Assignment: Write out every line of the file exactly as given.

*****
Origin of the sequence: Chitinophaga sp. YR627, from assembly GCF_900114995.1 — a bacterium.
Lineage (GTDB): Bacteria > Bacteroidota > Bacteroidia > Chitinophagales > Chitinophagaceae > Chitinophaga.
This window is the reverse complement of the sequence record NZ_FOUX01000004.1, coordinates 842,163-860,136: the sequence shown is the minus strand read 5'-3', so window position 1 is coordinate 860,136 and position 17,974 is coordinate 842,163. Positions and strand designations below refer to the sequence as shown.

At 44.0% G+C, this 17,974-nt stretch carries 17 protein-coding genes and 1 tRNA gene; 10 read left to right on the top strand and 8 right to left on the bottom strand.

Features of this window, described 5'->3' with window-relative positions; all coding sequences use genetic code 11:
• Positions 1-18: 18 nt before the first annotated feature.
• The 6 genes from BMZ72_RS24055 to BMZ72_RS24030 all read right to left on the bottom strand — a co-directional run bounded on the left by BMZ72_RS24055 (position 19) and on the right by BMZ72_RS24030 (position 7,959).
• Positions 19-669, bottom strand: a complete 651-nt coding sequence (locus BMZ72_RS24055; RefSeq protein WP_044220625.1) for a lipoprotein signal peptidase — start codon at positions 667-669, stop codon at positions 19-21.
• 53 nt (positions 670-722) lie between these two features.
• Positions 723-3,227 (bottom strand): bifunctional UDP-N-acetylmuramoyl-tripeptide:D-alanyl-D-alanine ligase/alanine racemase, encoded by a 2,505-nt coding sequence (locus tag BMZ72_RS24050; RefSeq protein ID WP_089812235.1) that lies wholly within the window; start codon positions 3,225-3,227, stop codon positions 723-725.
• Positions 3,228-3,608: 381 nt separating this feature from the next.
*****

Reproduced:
Origin of the sequence: Chitinophaga sp. YR627, from assembly GCF_900114995.1 — a bacterium.
Lineage (GTDB): Bacteria > Bacteroidota > Bacteroidia > Chitinophagales > Chitinophagaceae > Chitinophaga.
This window is the reverse complement of the sequence record NZ_FOUX01000004.1, coordinates 842,163-860,136: the sequence shown is the minus strand read 5'-3', so window position 1 is coordinate 860,136 and position 17,974 is coordinate 842,163. Positions and strand designations below refer to the sequence as shown.

At 44.0% G+C, this 17,974-nt stretch carries 17 protein-coding genes and 1 tRNA gene; 10 read left to right on the top strand and 8 right to left on the bottom strand.

Features of this window, described 5'->3' with window-relative positions; all coding sequences use genetic code 11:
• Positions 1-18: 18 nt before the first annotated feature.
• The 6 genes from BMZ72_RS24055 to BMZ72_RS24030 all read right to left on the bottom strand — a co-directional run bounded on the left by BMZ72_RS24055 (position 19) and on the right by BMZ72_RS24030 (position 7,959).
• Positions 19-669, bottom strand: a complete 651-nt coding sequence (locus BMZ72_RS24055; RefSeq protein WP_044220625.1) for a lipoprotein signal peptidase — start codon at positions 667-669, stop codon at positions 19-21.
• 53 nt (positions 670-722) lie between these two features.
• Positions 723-3,227 (bottom strand): bifunctional UDP-N-acetylmuramoyl-tripeptide:D-alanyl-D-alanine ligase/alanine racemase, encoded by a 2,505-nt coding sequence (locus tag BMZ72_RS24050; RefSeq protein ID WP_089812235.1) that lies wholly within the window; start codon positions 3,225-3,227, stop codon positions 723-725.
• Positions 3,228-3,608: 381 nt separating this feature from the next.